Toronto Mayor Rob Ford apologizes on radio show for drunken behaviour

Toronto Mayor Rob Ford took to the airwaves to defend himself Sunday and demanded police release a video allegedly showing him smoking what appears to be crack cocaine.

On his weekly Newstalk 1010 radio show, The City with Mayor Rob Ford, the embattled mayor offered an apology, sighing deeply several times.

“I am the first one to admit that I am not perfect… I have made mistakes and all I can do right now is apologize for the mistakes,” he said.

“There is no one to blame but myself and I take full responsibility for it,” he added. “If there was a button to push to change everything, I would. Unfortunately, there is no button to push.”

When pressed, Ford said he was apologizing for his drunken behavior during Taste of the Danforth and on St. Patrick’s Day at city hall.

He promised to curb his drinking and make other unspecified changes in his life, but he refused to step down as mayor.

“I want to keep working for the people of this city,” he said. “There is still a lot of work to be done. I want to continue doing the job I was elected to do three years ago.”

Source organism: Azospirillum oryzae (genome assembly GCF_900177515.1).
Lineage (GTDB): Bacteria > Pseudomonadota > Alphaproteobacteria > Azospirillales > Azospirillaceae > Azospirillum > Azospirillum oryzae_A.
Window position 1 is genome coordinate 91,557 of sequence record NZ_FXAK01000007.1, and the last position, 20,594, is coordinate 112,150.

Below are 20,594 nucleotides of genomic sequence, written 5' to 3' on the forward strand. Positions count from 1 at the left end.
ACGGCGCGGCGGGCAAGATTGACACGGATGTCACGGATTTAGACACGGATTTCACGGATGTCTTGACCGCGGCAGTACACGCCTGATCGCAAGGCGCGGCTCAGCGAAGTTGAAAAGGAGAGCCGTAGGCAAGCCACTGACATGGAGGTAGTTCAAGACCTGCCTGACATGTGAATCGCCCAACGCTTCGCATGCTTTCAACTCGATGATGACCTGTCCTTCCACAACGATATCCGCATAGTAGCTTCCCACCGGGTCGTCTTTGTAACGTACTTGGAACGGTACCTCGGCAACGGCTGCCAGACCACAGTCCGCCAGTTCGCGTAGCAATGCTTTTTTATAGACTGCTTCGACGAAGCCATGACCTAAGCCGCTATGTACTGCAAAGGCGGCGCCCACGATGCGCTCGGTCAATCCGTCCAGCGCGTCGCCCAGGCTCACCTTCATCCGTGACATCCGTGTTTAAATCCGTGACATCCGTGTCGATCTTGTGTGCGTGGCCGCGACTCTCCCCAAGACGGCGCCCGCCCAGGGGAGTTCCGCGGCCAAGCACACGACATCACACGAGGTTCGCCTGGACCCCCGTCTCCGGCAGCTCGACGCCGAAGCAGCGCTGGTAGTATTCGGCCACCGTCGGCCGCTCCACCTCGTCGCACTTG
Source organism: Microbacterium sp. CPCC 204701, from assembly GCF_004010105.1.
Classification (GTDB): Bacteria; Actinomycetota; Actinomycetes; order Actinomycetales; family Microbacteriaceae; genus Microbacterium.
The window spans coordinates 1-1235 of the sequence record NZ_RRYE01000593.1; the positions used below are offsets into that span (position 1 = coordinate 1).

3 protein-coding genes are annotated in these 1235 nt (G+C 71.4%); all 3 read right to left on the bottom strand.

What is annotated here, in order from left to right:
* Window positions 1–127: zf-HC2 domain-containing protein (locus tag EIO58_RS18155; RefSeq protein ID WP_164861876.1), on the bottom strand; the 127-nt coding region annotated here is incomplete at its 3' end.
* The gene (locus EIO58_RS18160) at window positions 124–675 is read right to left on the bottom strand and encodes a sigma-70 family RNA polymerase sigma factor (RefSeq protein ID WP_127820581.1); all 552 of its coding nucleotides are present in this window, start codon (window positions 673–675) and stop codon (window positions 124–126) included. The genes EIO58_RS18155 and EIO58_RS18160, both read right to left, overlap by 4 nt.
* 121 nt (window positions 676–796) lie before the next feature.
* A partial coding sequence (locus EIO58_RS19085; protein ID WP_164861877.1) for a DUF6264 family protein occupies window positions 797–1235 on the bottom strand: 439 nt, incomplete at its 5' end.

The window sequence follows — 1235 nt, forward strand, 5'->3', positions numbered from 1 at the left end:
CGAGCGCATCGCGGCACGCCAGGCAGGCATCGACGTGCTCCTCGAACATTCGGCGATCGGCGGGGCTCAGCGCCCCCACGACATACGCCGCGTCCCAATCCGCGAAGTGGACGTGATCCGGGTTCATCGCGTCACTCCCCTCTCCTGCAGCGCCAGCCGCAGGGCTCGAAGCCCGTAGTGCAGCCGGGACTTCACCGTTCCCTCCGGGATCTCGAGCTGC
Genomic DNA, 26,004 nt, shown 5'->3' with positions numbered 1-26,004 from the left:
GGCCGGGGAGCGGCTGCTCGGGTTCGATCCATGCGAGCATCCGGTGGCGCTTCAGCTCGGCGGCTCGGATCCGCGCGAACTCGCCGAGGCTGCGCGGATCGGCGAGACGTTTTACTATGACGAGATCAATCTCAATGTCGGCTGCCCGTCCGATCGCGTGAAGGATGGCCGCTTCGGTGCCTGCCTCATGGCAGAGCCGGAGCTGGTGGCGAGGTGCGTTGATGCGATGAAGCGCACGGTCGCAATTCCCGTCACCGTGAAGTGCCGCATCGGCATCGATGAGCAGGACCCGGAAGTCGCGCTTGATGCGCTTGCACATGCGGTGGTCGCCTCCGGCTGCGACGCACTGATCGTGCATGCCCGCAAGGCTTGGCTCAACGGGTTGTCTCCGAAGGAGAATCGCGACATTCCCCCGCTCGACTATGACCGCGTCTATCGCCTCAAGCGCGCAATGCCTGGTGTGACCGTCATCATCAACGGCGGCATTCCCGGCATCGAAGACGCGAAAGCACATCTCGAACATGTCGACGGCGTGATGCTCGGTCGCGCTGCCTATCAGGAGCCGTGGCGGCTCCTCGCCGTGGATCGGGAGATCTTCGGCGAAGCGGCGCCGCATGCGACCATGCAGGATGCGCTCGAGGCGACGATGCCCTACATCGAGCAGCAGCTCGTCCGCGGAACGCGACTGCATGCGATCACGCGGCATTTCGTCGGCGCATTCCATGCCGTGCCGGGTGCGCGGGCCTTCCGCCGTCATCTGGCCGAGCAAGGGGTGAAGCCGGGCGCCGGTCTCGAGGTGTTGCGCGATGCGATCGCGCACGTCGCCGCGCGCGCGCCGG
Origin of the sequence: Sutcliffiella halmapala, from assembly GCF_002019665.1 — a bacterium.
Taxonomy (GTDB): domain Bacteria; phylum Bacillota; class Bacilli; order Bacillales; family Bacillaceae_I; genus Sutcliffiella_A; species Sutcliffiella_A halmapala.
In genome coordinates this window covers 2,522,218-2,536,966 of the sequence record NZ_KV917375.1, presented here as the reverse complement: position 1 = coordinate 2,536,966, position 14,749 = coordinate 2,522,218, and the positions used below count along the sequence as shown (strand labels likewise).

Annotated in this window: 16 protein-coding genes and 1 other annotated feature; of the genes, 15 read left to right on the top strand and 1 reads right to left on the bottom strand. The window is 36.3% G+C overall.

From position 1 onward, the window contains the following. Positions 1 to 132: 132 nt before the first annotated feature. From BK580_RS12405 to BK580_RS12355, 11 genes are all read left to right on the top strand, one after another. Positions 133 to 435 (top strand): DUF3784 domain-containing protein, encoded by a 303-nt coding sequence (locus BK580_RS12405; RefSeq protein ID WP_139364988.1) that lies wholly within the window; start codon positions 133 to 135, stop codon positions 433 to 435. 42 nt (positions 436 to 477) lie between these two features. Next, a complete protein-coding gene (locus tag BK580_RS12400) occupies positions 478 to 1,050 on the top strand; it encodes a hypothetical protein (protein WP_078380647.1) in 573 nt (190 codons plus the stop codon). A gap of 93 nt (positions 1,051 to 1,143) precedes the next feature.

For the rest of his term, Ford wants to focus on customer service at city hall. He also said he is going to hire a driver.

Ford’s apology did not, however, address the video at the heart of the scandal surrounding him, though he urged police chief Bill Blair to make it public so Toronto residents can make their own judgments.

The mayor’s apology came following a barrage of revelations late last week related to a Toronto Police investigation. The courts released documents related to Project Brazen 2, a drug trafficking investigation involving the mayor’s friend Alexander “Sandro” Lisi, Thursday morning. Then police acknowledged they had recovered the alleged crack video originally reported on by Gawker and Toronto Star from a computer seized during the spring raids.

But there are still a number of documents related to Project Traveler, an investigation into the Dixon City Bloods gang, which the media continue to pursue. On Friday, Ryder Gilliland, one of Toronto Star’s lawyers, sat down with The Ryersonian to explain why the media is eager to obtain those documents.

Gilliland has been in court arguing for the release of more information from that investigation. It resulted in the arrest of numerous people allegedly linked to the video, including Mohammed Siad, the man who reportedly was in possession of the video. While some Project Traveler documents had been previously released, they were heavily redacted.

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